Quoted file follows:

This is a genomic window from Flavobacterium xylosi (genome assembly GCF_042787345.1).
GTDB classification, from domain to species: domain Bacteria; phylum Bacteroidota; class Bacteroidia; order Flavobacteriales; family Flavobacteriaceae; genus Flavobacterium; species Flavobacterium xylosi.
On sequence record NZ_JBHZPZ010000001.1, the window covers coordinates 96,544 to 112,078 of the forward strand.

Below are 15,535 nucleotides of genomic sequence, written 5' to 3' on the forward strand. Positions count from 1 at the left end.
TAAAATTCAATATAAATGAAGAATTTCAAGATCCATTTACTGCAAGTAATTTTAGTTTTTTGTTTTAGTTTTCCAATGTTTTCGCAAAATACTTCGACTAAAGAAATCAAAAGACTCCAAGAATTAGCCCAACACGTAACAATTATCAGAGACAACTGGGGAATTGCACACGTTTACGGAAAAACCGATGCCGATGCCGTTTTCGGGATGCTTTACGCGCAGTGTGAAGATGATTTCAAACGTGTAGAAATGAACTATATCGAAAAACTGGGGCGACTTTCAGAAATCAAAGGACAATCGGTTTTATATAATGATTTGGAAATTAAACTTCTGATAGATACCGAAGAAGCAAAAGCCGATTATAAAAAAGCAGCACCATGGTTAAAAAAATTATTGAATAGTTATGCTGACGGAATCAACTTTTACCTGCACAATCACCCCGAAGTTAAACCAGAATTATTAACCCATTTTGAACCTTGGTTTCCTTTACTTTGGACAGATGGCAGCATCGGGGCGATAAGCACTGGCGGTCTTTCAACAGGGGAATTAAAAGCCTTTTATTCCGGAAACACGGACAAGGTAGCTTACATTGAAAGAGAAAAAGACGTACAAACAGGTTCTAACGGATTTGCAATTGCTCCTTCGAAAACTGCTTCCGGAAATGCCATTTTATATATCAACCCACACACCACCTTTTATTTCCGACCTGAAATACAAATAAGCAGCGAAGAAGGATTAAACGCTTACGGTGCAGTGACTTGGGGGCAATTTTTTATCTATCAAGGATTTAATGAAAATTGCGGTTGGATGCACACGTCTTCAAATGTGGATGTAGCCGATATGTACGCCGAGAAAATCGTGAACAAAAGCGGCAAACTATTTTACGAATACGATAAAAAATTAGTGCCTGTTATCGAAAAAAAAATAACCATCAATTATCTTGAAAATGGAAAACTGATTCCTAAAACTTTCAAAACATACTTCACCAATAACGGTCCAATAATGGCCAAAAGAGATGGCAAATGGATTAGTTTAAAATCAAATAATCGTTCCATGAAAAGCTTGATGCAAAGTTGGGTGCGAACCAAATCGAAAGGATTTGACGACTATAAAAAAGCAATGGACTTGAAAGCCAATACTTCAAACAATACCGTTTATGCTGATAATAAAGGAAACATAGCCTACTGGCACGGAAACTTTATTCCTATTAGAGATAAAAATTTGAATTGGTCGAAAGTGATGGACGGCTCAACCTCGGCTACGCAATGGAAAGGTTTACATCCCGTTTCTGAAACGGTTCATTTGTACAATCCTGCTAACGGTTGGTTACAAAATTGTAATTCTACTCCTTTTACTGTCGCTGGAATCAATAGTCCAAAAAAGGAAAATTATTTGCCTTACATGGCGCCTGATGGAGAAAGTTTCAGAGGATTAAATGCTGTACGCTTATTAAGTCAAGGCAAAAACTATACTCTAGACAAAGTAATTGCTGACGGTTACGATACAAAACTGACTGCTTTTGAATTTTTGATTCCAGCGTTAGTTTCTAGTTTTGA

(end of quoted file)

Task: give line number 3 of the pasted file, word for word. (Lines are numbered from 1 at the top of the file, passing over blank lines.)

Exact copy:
On sequence record NZ_JBHZPZ010000001.1, the window covers coordinates 96,544 to 112,078 of the forward strand.